$15 Million

The views expressed in this blog are those of the author and do not necessarily reflect the official policy or position of RCN or any other agency, organization, employer or company. 

Rory McIlroy won $15 million this past weekend.  He finished first in the FedEx Cup standings.  $15 million for a single golf tournament victory is amazing.  Sure, you could argue that he won that amount over a series of tournaments, but in actuality those tournament finishes just got him into the playoff.

Second place was worth $5 million won by Xander Schauffle.  In a normal week, the second place finisher gets 60% of the winner’s share.  Eight players received over a million dollars and ninth place was worth $900,000.

The purse for the tournament was $60 million.  The last place finishers, Dustin Johnson and Lucas Glover, received $400,000.  Gary Woodland finished in the middle of the pack at #15 and won $595,000.

What most fans do not know is that players who were not even in the final tournament (only the top 30 got in the championship) and who finished the season ranked #126 – #150 each received $70,000.  To be clear, this was paid to players who did not make the FedEx playoffs at all.

Should this bother us?  That much money for one event to the winner may seem a bit absurd.  Well, at least in golf, the individual player has to earn the money.  Failure to play well throughout the year keeps one from some good paychecks and from participating in the championship.

Of the top ten highest-paid athletes, the following seven get their money contractually, no matter how they perform:

James Harden (NBA) – $46.6 million

Stephen Curry (NBA) – $47.3 million

Andrew Luck (NFL) – $50 million (Just yesterday, he retired from football due to injuries)

Kevin Durant (NBA) – $60.6 million

Lionel Messi (Soccer) – $80 million

LeBron James (NBA) – $86.2 million

Cristiano Ronaldo (Soccer) – $93 million

The three who get paid due to each performance (except for endorsements) are:

Lewis Hamilton (Race car driver) – $46 million

Rory McIlroy (Golfer) – $65 million

Roger Federer (Tennis) – $64 million

Those of us who are working stiffs probably consider these numbers outrageous.  However, it is a little harder to begrudge those athletes their money if they truly need to earn it by their performance for that year.

I’ll quit now and get ready for this week’s football game.  After all, I need to earn my money, too.


  1. In the blog, I mentioned that Andrew Luck retired on Sunday from NFL football.  The Indianapolis Colts were set to pay him $50 million this season.  Luck said he is constantly in so much pain that he just cannot continue to play without risking his future.  The Colts announced, despite being legally allowed to recoup $24.8 million from him, they will not do so.  He can keep it all.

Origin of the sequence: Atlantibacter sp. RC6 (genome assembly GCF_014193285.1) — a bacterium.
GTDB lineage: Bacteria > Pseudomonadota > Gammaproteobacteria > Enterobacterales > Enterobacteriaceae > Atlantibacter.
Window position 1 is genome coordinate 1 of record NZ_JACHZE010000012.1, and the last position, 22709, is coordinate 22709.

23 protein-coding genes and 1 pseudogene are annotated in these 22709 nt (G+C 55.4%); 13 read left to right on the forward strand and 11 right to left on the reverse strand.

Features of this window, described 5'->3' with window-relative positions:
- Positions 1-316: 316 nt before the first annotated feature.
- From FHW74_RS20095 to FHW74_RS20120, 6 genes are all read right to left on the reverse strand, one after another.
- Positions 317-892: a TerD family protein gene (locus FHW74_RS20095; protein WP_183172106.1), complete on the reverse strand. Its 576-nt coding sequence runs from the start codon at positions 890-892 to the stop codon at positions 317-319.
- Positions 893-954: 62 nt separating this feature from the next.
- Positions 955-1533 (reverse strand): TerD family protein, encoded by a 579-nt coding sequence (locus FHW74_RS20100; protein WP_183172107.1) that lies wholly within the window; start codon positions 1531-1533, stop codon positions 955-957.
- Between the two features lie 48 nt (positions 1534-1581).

1. The Eagles looked rather dismal in their pre-season matchup against the Ravens, but I do not put much stock in pre-season games, so, Eagles fans, don’t start worrying just yet.  I did think that Josh McCown looked pretty good coming out of retirement. He was 17-24 for 192 yards and two touchdowns.  Not bad.
  1. Oh, those Phillies!  They just lost two of three to the lowly Marlins and are 7-9 for the season.  One of those losses occurred when they were leading 7-0.  They lost 19-11.  Their wild card chances are getting dimmer and dimmer and when you watch them, you cannot truly believe they deserve to be in the playoffs.
  1. I watched Villanova handle the Patriot League’s football favorite with relative ease.  This does not bode well for the league and for Lafayette.  The Leopards open their season this Saturday in Williamsburg, Virginia against William & Mary.  Like Villanova, W&M is, also in the CAA.  Kickoff is scheduled for 6:00pm and the game can be seen at FLOFOOTBALL.com. Go Leopards!
  1. Bethlehem Catholic takes on Freedom in our Friday night game LIVE at 7:00pm.  Both are coming off good wins, but neither saw a team as talented as this week’s opponent.  If you can’t get to the game, tune us in on RCN-TV.


Gary Laubach About Gary Laubach

Gary began his broadcasting career with Twin County in 1972. Twin County eventually became C-TEC and then RCN. Gary holds the dual role of Director of Media Services and Sports Director/Broadcaster. He currently broadcasts about 140 sports and entertainment broadcasts a year, and oversees the scheduling of all sporting events for RCN.

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